It is a very good fuelwood.
It is also used in carpentry for the needs of the small family industry (doors, beams, poles, poles, etc.), and for the manufacture of household objects and agricultural instruments (plows, plows, locks, etc. …).
Use of the fruit
The fruit of the argan tree is a berry formed by a pulp and a stone in which the seeds are included.
These seeds are generally united and their number variable (from one to several per nucleus).
According to the shape and size, six types of fruits were distinguished: fusiform, oval, oval apiculate, drop, rounded, globular.
Fruit production varies according to the age of the tree, the density of the stand, the environment, and the rainfall.
The order of magnitude is 8kg per tree per year or 128,000 tonnes per year for the Moroccan argan grove.
The dimensions of the fruit vary from 17 to 30mm long and 10 to 17mm wide.
Its color is greenish before ripening, then it evolves towards yellow or light yellow-brown depending on the trees.
The production of the different components of the fruit for 100 kg of ripe fruit gives 60 kg of dry fruit including 30 kg of dry pulp and 30 kg of stones.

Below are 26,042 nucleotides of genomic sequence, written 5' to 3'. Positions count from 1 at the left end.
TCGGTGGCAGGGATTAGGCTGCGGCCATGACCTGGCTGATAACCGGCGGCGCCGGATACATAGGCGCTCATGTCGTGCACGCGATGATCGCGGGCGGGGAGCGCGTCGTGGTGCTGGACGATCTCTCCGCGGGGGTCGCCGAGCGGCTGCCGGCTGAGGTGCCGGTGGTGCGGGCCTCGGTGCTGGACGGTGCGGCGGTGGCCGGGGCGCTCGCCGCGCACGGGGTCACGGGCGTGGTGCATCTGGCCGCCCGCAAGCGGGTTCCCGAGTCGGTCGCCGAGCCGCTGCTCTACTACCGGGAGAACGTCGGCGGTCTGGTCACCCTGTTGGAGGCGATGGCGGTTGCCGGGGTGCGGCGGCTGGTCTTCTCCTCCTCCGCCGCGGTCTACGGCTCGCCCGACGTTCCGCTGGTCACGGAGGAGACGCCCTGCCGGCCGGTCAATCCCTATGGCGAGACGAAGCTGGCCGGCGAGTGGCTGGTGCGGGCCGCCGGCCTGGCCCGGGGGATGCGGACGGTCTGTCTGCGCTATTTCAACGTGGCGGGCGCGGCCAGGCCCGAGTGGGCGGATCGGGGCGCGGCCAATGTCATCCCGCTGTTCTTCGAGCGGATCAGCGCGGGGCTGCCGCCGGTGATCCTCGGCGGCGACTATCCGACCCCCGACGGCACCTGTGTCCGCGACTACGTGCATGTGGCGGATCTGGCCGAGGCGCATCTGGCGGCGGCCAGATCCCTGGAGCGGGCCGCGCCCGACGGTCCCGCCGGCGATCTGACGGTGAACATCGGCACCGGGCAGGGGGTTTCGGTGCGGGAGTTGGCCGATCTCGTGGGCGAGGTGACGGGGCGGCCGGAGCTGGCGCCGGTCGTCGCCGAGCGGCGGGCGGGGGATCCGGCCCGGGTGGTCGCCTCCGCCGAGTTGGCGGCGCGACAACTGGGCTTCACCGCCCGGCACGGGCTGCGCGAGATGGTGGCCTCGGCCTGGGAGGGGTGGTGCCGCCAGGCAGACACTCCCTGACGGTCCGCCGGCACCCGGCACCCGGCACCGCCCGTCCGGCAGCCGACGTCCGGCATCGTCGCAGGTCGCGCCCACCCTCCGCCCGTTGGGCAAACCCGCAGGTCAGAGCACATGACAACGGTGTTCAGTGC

These 30 kg of stones give about 27 kg of hulls and 3 kg of almonds.
The fruit (in particular its pulp) and the leaves are used as fodder for goats and camels
[goats, sheep, etc., camels, dromedaries, Editor’s note]. Indeed, the argan tree is also nicknamed “the goat tree” because the latter is crazy about its fruits. They climb it with surprising ease, cling to the branches, settle there and taste its fruits. They actually eat only the pulp and discard the kernel which is then collected by the inhabitants to make oil for their own use.
MOROCCO: The story between the argan tree and the goat
Use of almonds
Almonds are used to make argan oil.
Use of the cake [
solid residues obtained after extracting the oil from the seeds or fruits of oleaginous plants, Editor’s note]
The cake is recovered and processed
for fattening cattle.
The history of the argan tree
tree dates from the Tertiary era
[-65.5 to -23.03 million years, Editor’s note] at the time when there was probably a connection between the Moroccan coast and the Canary Islands.
It would then have spread over a large part of Morocco then, in the Quaternary